Precision Tack Transvaginal Anchor System is a device that restores urinary function by returning the urinary anatomy to its proper position in a minimally invasive procedure.
No abdominal incision is required and a small incision is made in the vaginal wall. Two small tacks are placed in the pubic bone and a sling is inserted into the vagina and attached to the tacks with sutures. The sling supports the bladder, bladder neck, urethra, and urethral sphincter so urine can flow and be held properly.
Gynecare TVT (tension-free vaginal tape) is a synthetic mesh tape that prevents urine leakage during sudden movement (e.g., laughing, coughing, sneezing) and while exercising by reinforcing the ligaments and tissues that support the urethra. This minimally invasive procedure is used to correct stress incontinence and combined stress and urge incontinence in women.
The tape is placed beneath the middle of the urethra in an outpatient surgical procedure that takes 30 to 50 minutes to perform. The procedure is performed under local, regional, or general anesthesia and does not require a urinary catheter. If local or regional anesthesia is used, adjustments can be made during the procedure to ensure that adequate support is provided. Cystoscopy is performed to make sure there has been no injury to the bladder during the procedure. Gynecare TVT does not require anchors or sutures and produces minimal scarring.
Recovery from the procedure takes 3 to 4 weeks. Heavy lifting and sexual intercourse should be avoided for 4 to 6 weeks. Normal daily activity can resume within 1 to 2 weeks. Recent studies have shown that tension-free vaginal tape (TVT) may be up to 90% effective over time.
Complications are rare and include bleeding; blood vessel, bladder, and bowel injury; and urinary retention. If painful urination (dysuria), bleeding, or other concerns arise, the patient should contact her physician immediately.
Newer procedures such as the Monarc subfascial hammock and transobturator tape (TOT) also can be used to correct stress incontinence and combined stress and urge incontinence in women. These techniques may result in fewer complications (e.g., blood vessel, bladder, and bowel injury) than other transvaginal procedures.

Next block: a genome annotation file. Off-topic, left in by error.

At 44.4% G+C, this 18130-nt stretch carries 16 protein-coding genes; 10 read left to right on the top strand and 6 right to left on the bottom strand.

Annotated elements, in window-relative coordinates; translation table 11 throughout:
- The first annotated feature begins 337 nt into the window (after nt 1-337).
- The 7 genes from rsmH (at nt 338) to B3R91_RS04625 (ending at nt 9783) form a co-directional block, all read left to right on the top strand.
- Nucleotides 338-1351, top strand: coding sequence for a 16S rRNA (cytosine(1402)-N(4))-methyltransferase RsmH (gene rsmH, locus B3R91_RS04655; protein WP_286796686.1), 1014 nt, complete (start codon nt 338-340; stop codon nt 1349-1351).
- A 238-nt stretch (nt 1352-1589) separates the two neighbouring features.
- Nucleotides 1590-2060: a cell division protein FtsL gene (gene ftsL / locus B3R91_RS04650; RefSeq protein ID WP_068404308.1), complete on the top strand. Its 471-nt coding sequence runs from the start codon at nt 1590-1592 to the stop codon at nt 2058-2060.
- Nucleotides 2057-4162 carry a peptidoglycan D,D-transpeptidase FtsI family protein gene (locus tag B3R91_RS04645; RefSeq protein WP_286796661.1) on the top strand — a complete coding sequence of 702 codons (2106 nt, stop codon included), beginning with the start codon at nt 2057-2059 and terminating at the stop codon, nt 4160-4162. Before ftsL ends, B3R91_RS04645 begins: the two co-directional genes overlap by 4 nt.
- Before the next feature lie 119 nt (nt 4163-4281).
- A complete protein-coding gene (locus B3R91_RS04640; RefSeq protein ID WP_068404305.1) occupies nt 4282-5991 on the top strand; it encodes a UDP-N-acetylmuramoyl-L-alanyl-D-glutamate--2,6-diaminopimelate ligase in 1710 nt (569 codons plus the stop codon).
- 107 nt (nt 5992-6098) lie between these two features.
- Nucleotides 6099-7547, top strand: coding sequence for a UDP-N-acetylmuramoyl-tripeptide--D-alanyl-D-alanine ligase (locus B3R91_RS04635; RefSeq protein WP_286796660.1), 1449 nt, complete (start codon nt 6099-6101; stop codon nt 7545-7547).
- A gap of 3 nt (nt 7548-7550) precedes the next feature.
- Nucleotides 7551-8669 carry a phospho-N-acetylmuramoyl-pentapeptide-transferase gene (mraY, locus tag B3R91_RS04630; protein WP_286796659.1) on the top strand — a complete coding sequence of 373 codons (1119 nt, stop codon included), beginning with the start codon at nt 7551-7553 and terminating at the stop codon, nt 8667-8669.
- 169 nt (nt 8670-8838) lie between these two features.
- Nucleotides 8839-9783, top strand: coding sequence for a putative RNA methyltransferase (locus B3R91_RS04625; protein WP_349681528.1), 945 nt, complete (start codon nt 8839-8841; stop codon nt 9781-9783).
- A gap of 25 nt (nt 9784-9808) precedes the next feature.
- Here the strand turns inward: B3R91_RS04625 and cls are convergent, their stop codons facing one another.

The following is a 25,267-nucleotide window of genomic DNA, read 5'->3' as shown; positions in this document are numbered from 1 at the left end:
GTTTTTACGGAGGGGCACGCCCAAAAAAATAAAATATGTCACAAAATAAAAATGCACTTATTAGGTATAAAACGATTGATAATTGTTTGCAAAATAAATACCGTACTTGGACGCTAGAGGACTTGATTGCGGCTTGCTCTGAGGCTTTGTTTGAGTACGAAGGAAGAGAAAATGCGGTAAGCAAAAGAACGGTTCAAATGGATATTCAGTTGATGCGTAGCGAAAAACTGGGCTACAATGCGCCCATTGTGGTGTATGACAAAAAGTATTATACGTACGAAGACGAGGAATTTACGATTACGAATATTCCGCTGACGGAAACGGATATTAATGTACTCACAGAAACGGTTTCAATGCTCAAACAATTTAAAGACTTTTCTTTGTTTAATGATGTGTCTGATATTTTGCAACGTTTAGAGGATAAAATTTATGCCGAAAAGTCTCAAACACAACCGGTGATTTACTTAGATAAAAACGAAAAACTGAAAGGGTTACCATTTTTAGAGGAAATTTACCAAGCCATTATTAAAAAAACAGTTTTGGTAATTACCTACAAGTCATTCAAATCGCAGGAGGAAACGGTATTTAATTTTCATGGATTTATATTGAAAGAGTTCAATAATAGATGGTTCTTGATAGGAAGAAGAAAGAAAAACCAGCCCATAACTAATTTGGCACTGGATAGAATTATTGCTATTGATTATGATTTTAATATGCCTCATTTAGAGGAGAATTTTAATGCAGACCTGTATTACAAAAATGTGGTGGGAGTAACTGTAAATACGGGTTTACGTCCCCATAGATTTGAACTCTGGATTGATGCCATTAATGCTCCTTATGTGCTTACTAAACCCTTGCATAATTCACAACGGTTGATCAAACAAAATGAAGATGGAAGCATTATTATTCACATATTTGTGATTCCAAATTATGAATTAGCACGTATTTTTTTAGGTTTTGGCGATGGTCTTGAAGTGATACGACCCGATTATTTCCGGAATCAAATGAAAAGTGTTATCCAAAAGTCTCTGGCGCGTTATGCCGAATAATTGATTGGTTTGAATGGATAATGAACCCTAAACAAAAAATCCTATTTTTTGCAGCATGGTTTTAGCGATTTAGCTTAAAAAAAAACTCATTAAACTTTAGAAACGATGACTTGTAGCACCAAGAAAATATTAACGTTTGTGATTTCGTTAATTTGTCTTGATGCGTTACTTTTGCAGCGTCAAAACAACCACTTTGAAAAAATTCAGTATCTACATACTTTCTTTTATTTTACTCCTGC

In October 2008, the U.S. Food and Drug Administration (FDA) issued a warning to physicians about possible complications resulting from surgical mesh devices (e.g., slings) used to treat stress incontinence. These complications, which include infection, pain, and mesh erosion (i.e., wearing away of the material), can significantly decrease the quality of life for affected patients and may require additional surgery. Patients who have additional health problems, patients who undergo an accompanying surgical procedure (e.g., hysterectomy), and women who are postmenopausal may be at increased risk for complications from mesh devices.
An artificial urethral sphincter may help patients who are incontinent after surgery for prostate cancer or stress incontinence, trauma victims, and patients with birth defects in the urinary tract.
The device has three components: a pump, a balloon reservoir, and a cuff that encircles and closes the urethra. All three components are filled with fluid (e.g., saline). The cuff is connected to the pump, which is surgically implanted in the scrotum (in men) or the labia (in women). The pump is activated by squeezing or pressing a button. The fluid in the cuff empties into the reservoir, the urethra opens, and the bladder empties. Fluid from the reservoir returns to the cuff, which again closes the urethra.
Possible complications include infection, tissue breakdown, and mechanical failure.